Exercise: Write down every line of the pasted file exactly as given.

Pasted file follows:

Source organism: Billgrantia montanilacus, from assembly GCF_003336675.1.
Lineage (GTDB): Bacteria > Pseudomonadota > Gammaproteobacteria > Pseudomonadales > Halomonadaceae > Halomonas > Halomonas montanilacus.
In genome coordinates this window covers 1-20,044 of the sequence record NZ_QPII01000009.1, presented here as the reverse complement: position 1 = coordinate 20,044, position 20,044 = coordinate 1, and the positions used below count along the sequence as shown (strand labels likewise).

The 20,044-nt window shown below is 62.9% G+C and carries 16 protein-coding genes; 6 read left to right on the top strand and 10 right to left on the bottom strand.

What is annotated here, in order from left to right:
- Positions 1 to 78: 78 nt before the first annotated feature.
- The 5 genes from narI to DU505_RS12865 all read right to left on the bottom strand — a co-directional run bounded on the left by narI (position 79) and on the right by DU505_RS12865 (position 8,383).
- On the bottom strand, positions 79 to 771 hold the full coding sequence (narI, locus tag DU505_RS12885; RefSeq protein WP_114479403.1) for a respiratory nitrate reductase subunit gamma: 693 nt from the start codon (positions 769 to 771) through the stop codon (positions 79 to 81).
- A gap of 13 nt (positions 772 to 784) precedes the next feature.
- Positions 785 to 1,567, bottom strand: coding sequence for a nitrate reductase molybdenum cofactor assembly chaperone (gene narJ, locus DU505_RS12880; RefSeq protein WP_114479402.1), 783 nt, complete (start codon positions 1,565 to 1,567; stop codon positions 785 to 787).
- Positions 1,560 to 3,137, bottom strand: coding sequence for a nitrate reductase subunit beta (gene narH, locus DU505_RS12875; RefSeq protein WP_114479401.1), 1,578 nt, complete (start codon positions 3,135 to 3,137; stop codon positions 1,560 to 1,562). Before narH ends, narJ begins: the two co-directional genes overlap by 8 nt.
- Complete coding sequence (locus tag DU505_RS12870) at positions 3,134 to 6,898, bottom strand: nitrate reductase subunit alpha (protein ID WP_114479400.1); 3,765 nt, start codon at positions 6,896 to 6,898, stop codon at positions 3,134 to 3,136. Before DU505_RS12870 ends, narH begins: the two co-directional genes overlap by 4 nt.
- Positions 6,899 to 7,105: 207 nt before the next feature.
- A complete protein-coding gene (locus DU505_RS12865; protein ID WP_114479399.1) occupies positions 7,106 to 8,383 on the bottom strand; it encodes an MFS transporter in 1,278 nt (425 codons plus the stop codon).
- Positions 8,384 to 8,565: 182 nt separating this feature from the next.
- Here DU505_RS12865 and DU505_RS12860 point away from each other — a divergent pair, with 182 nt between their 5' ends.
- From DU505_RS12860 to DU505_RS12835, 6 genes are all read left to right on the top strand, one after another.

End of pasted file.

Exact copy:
Source organism: Billgrantia montanilacus, from assembly GCF_003336675.1.
Lineage (GTDB): Bacteria > Pseudomonadota > Gammaproteobacteria > Pseudomonadales > Halomonadaceae > Halomonas > Halomonas montanilacus.
In genome coordinates this window covers 1-20,044 of the sequence record NZ_QPII01000009.1, presented here as the reverse complement: position 1 = coordinate 20,044, position 20,044 = coordinate 1, and the positions used below count along the sequence as shown (strand labels likewise).

The 20,044-nt window shown below is 62.9% G+C and carries 16 protein-coding genes; 6 read left to right on the top strand and 10 right to left on the bottom strand.

What is annotated here, in order from left to right:
- Positions 1 to 78: 78 nt before the first annotated feature.
- The 5 genes from narI to DU505_RS12865 all read right to left on the bottom strand — a co-directional run bounded on the left by narI (position 79) and on the right by DU505_RS12865 (position 8,383).
- On the bottom strand, positions 79 to 771 hold the full coding sequence (narI, locus tag DU505_RS12885; RefSeq protein WP_114479403.1) for a respiratory nitrate reductase subunit gamma: 693 nt from the start codon (positions 769 to 771) through the stop codon (positions 79 to 81).
- A gap of 13 nt (positions 772 to 784) precedes the next feature.
- Positions 785 to 1,567, bottom strand: coding sequence for a nitrate reductase molybdenum cofactor assembly chaperone (gene narJ, locus DU505_RS12880; RefSeq protein WP_114479402.1), 783 nt, complete (start codon positions 1,565 to 1,567; stop codon positions 785 to 787).
- Positions 1,560 to 3,137, bottom strand: coding sequence for a nitrate reductase subunit beta (gene narH, locus DU505_RS12875; RefSeq protein WP_114479401.1), 1,578 nt, complete (start codon positions 3,135 to 3,137; stop codon positions 1,560 to 1,562). Before narH ends, narJ begins: the two co-directional genes overlap by 8 nt.
- Complete coding sequence (locus tag DU505_RS12870) at positions 3,134 to 6,898, bottom strand: nitrate reductase subunit alpha (protein ID WP_114479400.1); 3,765 nt, start codon at positions 6,896 to 6,898, stop codon at positions 3,134 to 3,136. Before DU505_RS12870 ends, narH begins: the two co-directional genes overlap by 4 nt.
- Positions 6,899 to 7,105: 207 nt before the next feature.
- A complete protein-coding gene (locus DU505_RS12865; protein ID WP_114479399.1) occupies positions 7,106 to 8,383 on the bottom strand; it encodes an MFS transporter in 1,278 nt (425 codons plus the stop codon).
- Positions 8,384 to 8,565: 182 nt separating this feature from the next.
- Here DU505_RS12865 and DU505_RS12860 point away from each other — a divergent pair, with 182 nt between their 5' ends.
- From DU505_RS12860 to DU505_RS12835, 6 genes are all read left to right on the top strand, one after another.